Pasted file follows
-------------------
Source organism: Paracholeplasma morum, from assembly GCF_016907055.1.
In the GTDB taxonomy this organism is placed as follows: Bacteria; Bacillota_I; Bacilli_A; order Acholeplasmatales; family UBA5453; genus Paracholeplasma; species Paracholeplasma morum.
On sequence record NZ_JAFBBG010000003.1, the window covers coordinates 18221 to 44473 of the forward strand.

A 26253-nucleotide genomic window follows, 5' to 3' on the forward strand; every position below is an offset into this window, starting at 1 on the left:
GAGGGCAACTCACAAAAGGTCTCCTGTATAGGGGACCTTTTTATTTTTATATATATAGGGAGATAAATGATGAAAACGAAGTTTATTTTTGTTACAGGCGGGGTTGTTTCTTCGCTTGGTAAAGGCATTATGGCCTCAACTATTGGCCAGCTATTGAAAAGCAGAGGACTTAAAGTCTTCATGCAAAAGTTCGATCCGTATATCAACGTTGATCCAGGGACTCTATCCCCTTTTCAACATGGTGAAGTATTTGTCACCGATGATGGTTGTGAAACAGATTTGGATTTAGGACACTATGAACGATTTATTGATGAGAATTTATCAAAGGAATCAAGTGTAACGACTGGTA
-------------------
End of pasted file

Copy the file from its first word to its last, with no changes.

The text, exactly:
Source organism: Paracholeplasma morum, from assembly GCF_016907055.1.
In the GTDB taxonomy this organism is placed as follows: Bacteria; Bacillota_I; Bacilli_A; order Acholeplasmatales; family UBA5453; genus Paracholeplasma; species Paracholeplasma morum.
On sequence record NZ_JAFBBG010000003.1, the window covers coordinates 18221 to 44473 of the forward strand.

A 26253-nucleotide genomic window follows, 5' to 3' on the forward strand; every position below is an offset into this window, starting at 1 on the left:
GAGGGCAACTCACAAAAGGTCTCCTGTATAGGGGACCTTTTTATTTTTATATATATAGGGAGATAAATGATGAAAACGAAGTTTATTTTTGTTACAGGCGGGGTTGTTTCTTCGCTTGGTAAAGGCATTATGGCCTCAACTATTGGCCAGCTATTGAAAAGCAGAGGACTTAAAGTCTTCATGCAAAAGTTCGATCCGTATATCAACGTTGATCCAGGGACTCTATCCCCTTTTCAACATGGTGAAGTATTTGTCACCGATGATGGTTGTGAAACAGATTTGGATTTAGGACACTATGAACGATTTATTGATGAGAATTTATCAAAGGAATCAAGTGTAACGACTGGTA